Definition of condemnation in English:

condemnation

noun

  • 1The expression of very strong disapproval; censure.

    ‘there was strong international condemnation of the attack’
    • ‘The hearings drew thousands of citizens and close to universal condemnation of the rule changes.’
    • ‘For example, he would have been aware of the condemnation by the Northern General Baptist Convention in 1920 of liberal tendencies among Baptists.’
    • ‘Without exception, those who concoct these systems exempt themselves from condemnation.’
    • ‘Livnat has also awarded the Israel Prize to a scientist who spoke out sharply in condemnation of homosexuals.’
    • ‘We ask you to add your voice to the growing chorus of condemnation of Australia's refugee program.’
    • ‘There is much about rehearsals, interpretations, recommendations or condemnations of performers.’
    • ‘The disclosures last night provoked renewed condemnation of Britain's multibillion-pound arms industry for selling to both sides in the escalating Kashmir crisis.’
    • ‘We only listen, even if there is some bitterness and judgment and condemnation in your speech.’
    • ‘The ambivalence stems from Wittgenstein's admiration of Freud combined with his staunch condemnation of psychoanalytic theory.’
    • ‘They are owed our admiration, certainly not condemnation.’
    • ‘The article is accompanied by condemnation from Nationalist politicians.’
    • ‘We can have anger without hate, discernment without judgment and condemnation and expression without suppression.’
    • ‘Most telling about the agenda of Human Rights Watch is the joint NGO statement of condemnation regarding the Beslan terrorist massacre.’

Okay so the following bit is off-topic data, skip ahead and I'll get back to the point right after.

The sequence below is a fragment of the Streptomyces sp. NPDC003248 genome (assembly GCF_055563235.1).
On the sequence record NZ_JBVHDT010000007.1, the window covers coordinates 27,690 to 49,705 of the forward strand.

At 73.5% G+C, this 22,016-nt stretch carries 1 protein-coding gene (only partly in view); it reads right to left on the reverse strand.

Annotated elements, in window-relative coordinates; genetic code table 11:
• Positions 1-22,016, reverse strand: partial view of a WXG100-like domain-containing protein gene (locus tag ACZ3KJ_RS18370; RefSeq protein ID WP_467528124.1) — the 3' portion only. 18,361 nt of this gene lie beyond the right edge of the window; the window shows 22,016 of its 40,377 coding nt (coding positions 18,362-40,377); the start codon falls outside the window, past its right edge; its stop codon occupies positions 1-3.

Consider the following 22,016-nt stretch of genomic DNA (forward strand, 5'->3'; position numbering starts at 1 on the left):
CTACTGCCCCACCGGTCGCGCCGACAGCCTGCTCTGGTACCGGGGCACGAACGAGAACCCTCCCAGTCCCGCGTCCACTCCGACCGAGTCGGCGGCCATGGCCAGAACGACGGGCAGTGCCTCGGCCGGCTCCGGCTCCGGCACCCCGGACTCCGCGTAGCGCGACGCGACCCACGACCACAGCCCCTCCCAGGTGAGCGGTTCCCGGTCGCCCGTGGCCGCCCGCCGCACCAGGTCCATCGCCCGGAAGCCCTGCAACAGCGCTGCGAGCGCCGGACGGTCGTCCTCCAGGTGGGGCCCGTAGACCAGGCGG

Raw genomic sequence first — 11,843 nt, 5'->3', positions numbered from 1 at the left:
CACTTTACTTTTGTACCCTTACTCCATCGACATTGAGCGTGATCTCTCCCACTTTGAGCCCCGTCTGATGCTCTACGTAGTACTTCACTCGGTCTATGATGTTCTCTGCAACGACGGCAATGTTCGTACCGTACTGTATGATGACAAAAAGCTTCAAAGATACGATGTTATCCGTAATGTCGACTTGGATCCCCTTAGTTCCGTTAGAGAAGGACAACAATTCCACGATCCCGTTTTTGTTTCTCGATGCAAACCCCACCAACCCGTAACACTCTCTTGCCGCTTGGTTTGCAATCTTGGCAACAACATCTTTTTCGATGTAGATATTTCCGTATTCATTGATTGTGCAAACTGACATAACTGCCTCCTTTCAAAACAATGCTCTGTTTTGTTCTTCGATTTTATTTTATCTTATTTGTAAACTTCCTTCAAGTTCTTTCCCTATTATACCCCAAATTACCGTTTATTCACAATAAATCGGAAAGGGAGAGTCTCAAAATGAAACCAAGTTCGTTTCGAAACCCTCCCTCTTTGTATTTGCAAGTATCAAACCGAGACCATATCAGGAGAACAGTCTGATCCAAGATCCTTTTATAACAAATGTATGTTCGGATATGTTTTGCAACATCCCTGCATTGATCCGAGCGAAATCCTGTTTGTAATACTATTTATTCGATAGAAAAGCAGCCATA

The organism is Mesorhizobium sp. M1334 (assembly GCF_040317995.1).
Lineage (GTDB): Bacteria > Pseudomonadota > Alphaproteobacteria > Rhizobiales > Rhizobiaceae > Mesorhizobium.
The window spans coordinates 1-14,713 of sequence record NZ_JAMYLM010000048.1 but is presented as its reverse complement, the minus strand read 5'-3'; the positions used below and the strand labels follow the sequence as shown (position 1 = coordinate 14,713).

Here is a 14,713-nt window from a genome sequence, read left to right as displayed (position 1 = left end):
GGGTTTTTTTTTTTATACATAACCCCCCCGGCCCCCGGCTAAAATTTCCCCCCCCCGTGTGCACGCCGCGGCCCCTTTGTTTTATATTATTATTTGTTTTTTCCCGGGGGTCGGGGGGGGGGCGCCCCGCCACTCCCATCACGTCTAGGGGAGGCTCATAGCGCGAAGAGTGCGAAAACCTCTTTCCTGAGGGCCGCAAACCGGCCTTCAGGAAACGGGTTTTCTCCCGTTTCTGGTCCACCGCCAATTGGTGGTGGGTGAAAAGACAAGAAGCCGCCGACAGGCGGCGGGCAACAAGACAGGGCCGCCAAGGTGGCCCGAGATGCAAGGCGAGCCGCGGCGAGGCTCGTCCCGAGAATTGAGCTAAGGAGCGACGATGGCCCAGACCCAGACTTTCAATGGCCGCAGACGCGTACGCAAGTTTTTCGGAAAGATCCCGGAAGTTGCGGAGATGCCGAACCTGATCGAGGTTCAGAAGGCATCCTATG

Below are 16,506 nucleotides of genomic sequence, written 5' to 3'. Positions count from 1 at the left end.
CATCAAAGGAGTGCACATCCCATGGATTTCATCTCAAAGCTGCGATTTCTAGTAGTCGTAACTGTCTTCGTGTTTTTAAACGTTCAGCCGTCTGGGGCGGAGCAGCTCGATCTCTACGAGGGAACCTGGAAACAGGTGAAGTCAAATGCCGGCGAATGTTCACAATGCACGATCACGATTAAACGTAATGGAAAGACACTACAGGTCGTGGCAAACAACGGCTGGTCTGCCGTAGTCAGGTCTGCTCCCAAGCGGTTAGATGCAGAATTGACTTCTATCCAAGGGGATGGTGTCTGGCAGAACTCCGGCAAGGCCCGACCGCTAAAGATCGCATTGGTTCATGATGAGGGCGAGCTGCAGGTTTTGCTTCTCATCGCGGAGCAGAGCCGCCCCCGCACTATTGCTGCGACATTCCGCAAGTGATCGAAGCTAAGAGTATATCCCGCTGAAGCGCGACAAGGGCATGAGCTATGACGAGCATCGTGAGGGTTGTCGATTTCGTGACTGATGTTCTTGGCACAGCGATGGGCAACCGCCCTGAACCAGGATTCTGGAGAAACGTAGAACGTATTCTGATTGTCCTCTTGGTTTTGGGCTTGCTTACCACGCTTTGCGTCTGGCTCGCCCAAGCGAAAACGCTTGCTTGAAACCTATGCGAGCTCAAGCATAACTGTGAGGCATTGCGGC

• ‘He struck a more populist note in his outspoken condemnation of the French resumption of nuclear testing at Mururoa in 1995.’
    • ‘But his defence did little to defuse the anger of critics, and the blogosphere was filled with condemnation for the paper.’
    • ‘Yet the response to its plan to shut facilities at the Barbican Centre or Yearsley has prompted a tidal wave of condemnation.’
    • ‘Not a word of condemnation, criticism or even impartial reminder of her responsibility.’
    • ‘A glimmer of either joyful revelry, criticism, or downright condemnation.’
    • ‘There was also condemnation in the Middle East of the kidnapping.’
    • ‘Despite his attempts to calm spirits, Dieudonné met with widespread condemnation.’
    censure, criticism, castigation, stricture, denunciation, damnation, vilification, opprobrium
    reproof, disapproval, disapprobation
    flak, a bad press
    reprobation, arraignment, excoriation, objurgation
    View synonyms
  • 2The action of condemning someone to a punishment; sentencing.

    • ‘As a result, they repeatedly solicited papal bulls condemning Jansenist works, and persecuted priests who refused formally to accept the condemnations.’
    • ‘The condemnation was accompanied by the ritual call for a ceasefire and for so-called UN peacekeeping forces to be sent to occupy the region.’
    • ‘Condemnation of the serial killer has been matched by criticism of the ineffective work of the local police and school headmasters.’
    • ‘All the time he was under condemnation at Newgate he seemed only to meditate on making his escape.’

Pronunciation:

condemnation

/ˌkändəmˈnāSH(ə)n/